'Nobody Wanted To Take A Break'

Jun 29, 2017

During the Waldo Canyon Fire, hundreds of first responders took part in the effort to fight the fire and evacuate neighborhoods threatened by the blaze. It was a massive undertaking, requiring coordination among numerous local, state, and federal agencies.

Crews actively battled the fire from June 23rd until July 10th, when it was declared 100% contained. But it was the afternoon and evening of June 26th that sticks out most vividly to Steve Wilch and Howard Black. That was the day the fire moved into Mountain Shadows, claiming nearly 350 homes.

"That was a long 24 hours," says Wilch, who served at the time as a strike team leader for the Colorado Springs Fire Department. 

"I remember having to force the crews assigned under my division, 'You have to get something to eat, you have to do this so you can come back and fight this fire.'"

Howard Black was with the Colorado Springs Police Department's Special Investigations Unit at the time.

"It was so intense," says Black, recounting that day. "I saw police officers whose uniform shirts had burned from embers falling. We were all having difficulties breathing."

As the fire moved down the mountain, emergency crews raced to evacuate those still in their homes in and around Mountain Shadows. Nearly 30 thousand people fled the area in a period of a few hours. 

"At one point, we were running all lanes eastbound [away from the fire]," recalls Black. For first responders heading west toward the blaze, that meant "running trucks right up on sidewalks and lawns, knocking down post office boxes, just to get those trucks up there."

Wilch and Black describe those hours as all-consuming, demanding complete focus from first responders. In some cases, says Wilch, those on the front lines seemed to lose track of their own basic needs.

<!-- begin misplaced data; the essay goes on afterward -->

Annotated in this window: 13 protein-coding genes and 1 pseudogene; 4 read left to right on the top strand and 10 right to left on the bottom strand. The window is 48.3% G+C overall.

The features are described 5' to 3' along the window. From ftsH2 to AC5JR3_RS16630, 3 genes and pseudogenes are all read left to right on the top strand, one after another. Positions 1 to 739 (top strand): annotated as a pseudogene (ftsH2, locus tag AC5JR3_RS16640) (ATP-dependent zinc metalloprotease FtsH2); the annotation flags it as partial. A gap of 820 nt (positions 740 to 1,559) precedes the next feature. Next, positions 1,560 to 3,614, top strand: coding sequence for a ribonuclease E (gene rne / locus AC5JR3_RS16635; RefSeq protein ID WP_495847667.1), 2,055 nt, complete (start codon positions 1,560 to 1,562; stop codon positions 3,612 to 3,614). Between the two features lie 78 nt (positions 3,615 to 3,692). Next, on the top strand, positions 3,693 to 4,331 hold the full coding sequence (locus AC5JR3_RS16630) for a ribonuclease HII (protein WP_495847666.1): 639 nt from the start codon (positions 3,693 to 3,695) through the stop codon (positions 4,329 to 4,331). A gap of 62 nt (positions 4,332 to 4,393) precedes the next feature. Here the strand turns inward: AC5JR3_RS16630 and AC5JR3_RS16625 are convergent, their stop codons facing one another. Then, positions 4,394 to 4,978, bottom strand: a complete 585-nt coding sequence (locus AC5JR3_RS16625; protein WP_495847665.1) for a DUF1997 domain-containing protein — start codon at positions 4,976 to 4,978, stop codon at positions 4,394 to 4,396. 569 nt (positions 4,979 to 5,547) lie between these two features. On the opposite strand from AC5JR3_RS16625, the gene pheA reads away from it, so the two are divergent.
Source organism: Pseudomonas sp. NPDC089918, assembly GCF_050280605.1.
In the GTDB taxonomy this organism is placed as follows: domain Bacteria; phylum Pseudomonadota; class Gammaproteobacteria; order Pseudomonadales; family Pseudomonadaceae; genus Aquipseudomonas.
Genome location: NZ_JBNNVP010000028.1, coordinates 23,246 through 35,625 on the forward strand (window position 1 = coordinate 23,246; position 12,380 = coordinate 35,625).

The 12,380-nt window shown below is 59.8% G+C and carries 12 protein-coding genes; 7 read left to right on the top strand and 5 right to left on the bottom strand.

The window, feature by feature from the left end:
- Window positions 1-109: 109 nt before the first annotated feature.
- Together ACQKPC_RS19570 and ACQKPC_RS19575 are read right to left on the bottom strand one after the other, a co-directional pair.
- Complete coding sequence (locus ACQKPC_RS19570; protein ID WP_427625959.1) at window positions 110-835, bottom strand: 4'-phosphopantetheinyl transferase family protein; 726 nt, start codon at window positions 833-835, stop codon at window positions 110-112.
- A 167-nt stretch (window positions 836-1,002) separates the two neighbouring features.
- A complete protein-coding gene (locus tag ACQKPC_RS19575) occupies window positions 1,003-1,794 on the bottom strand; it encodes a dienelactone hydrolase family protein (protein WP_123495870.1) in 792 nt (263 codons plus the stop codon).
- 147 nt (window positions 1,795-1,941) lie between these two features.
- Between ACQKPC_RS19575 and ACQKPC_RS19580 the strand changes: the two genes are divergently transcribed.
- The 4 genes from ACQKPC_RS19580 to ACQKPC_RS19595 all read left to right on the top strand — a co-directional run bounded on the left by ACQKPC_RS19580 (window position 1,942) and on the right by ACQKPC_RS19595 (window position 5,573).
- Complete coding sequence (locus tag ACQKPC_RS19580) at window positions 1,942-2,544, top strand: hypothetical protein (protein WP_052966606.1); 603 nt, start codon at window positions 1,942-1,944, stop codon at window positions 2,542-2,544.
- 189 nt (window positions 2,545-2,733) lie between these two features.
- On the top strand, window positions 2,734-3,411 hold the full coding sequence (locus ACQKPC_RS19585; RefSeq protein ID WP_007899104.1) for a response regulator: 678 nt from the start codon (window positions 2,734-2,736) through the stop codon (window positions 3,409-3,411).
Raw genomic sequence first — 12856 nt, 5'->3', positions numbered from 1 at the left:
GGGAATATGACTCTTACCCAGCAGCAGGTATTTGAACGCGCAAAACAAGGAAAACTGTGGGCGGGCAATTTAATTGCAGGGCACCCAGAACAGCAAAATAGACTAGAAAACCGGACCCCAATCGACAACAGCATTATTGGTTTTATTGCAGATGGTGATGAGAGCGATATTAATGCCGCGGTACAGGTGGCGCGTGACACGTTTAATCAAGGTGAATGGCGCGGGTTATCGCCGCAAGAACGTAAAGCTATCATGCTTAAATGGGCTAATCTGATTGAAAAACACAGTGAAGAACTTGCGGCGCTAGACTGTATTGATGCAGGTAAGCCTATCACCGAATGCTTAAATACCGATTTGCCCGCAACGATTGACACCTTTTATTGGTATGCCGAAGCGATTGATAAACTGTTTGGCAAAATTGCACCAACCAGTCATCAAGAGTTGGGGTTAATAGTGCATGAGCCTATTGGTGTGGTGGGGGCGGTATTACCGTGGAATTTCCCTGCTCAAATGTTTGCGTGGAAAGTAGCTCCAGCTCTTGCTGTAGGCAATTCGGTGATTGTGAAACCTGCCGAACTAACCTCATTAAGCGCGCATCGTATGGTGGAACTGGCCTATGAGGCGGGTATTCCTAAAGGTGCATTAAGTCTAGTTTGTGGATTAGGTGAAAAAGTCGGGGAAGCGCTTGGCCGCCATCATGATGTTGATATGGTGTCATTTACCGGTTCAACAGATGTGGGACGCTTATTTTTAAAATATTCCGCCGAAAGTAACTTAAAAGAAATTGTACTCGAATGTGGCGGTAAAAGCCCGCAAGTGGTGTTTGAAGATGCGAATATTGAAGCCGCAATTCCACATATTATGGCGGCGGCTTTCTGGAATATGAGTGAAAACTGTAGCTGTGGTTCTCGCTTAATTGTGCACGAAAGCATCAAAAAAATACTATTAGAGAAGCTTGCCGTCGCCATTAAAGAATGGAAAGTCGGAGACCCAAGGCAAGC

"Nobody wanted to take a break," he says. "I remember having to force the crews assigned under my division, 'You have to get something to eat, you have to do this so you can come back and fight this fire.'"

It wasn't until the next morning that Wilch and his crews had a moment to reflect on the magnitude of what had just happened. 

"That is very meaningful," says Black, "when you know that these officers and firefighters are putting their lives on the line, and they are appreciated for what they're doing."

"As the sun came up, we looked at homes that had been burned down," he recalls, "and on the sidewalk there was sidewalk chalk and drawings and pictures from the days before, when kids were out there laughing and playing. It was heartbreaking to know that those kids were going to come back and everything was going to be in ashes." 

Black also remembers the sidewalk chalk. To this day, he says there's one particular memory he still struggles with from that time.

"Those parents trying to connect with their kids [during the evacuation]," he says, "The fear of not knowing where their kids were at. Our cell service was really breaking down at that time, so they couldn't communicate with their families. The fear -- I can still see that in some of their faces. That was hard."

In addition to the heartbreak, Wilch and Black say they were also left with feelings of gratitude for and amazement at the outpouring of support they received from the community during the fire. They remember the donations of food, water, and other necessities, as well as the crowds of people waving banners as they drove by. 

"That is very meaningful," says Black, "when you know that these officers and firefighters are putting their lives on the line, and they are appreciated for what they're doing."

Listen to the conversation between Steve Wilch and Howard Black in the player above. 

This story comes from 91.5 KRCC's special series, "Five Years Later: Remembering the Waldo Canyon Fire." Find more stories from those affected by the fire here.